Finally, building a connection between the support team and the product ensures the staff is connected with and takes ownership of our success. It is important to ensure there is ongoing involvement and interaction with the front line team at the BPO site. Frequent site visits from key players in quality, training, and leadership, providing recognition and rewards, giving out brand tchotchkes, holding contests, and engaging in team building activities go a long way in keeping the front line teams feeling appreciated. More importantly though is to express to them exactly how important their role is in the long term success of the business. Showing them they are a part of something much larger than just themselves, and that their role is a valuable and integral part of the business, is of the utmost importance. Everyone involved has to think, act, and move together as one team with our often-struggling customer at the center of everything. This changes the entire relationship from the outdated model of “client” and “vendor” to one of collaborative partnership and long term success.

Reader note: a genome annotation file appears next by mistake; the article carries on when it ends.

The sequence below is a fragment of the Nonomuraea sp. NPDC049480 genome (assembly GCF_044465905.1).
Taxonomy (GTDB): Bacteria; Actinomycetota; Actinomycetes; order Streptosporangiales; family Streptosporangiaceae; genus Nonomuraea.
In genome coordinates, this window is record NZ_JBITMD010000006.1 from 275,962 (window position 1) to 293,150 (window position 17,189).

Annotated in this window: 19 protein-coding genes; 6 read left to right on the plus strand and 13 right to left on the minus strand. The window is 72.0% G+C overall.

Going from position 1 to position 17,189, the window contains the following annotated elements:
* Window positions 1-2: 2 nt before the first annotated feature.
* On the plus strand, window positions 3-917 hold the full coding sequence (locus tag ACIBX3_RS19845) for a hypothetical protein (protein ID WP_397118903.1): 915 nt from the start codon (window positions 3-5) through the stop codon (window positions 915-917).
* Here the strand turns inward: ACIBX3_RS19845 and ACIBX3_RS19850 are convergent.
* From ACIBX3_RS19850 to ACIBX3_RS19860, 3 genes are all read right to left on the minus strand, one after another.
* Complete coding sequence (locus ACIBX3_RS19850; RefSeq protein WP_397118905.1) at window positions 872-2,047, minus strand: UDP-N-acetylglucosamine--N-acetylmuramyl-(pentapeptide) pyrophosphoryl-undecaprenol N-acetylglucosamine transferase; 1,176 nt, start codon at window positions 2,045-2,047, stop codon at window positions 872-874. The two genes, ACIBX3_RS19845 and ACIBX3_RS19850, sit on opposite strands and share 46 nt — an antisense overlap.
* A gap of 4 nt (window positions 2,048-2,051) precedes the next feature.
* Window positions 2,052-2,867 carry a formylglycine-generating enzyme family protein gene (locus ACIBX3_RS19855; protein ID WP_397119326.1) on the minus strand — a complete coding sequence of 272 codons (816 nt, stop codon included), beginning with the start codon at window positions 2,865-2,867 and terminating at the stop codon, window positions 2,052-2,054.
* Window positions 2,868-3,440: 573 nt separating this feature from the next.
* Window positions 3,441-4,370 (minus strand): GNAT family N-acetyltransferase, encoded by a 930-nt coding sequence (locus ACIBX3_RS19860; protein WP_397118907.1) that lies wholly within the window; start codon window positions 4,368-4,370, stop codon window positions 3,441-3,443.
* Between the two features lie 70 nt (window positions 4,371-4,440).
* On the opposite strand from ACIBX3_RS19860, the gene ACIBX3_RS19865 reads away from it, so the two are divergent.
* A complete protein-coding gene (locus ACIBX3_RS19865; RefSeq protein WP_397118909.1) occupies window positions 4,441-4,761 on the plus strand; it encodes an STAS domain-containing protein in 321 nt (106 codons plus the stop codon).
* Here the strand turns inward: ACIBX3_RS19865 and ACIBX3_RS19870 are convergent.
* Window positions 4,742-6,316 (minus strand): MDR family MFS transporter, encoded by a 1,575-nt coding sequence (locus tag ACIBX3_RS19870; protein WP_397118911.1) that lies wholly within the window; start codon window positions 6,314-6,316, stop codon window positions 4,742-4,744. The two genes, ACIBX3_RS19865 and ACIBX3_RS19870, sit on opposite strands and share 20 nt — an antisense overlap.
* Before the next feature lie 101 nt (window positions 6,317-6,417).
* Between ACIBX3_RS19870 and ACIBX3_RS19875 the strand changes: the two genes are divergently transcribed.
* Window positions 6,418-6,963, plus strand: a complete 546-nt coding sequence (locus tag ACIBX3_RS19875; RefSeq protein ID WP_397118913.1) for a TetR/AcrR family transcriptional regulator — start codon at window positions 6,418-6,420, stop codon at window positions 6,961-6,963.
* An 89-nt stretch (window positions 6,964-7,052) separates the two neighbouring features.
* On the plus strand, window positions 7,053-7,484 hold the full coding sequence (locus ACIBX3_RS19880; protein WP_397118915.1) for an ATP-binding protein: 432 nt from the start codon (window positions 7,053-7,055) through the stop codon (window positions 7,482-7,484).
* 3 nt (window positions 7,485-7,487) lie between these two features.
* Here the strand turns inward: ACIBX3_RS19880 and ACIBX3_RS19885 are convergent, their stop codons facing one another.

April Sealy is a contact center expert and 10-year veteran at Elevate. As the Vice President of Operations, April is responsible for delivering a great customer experience through contact center customer support and operational readiness. She leads Customer Solutions, User Acceptance Testing, Quality, Training & Documentation, Workforce Management, and back office functions supporting the customer experience. She is focused on delivering a great customer experience and continuing the tradition of high employee engagement and satisfaction that has lead Elevate to be certified as a great workplace by the independent analysts at Great Place to Work.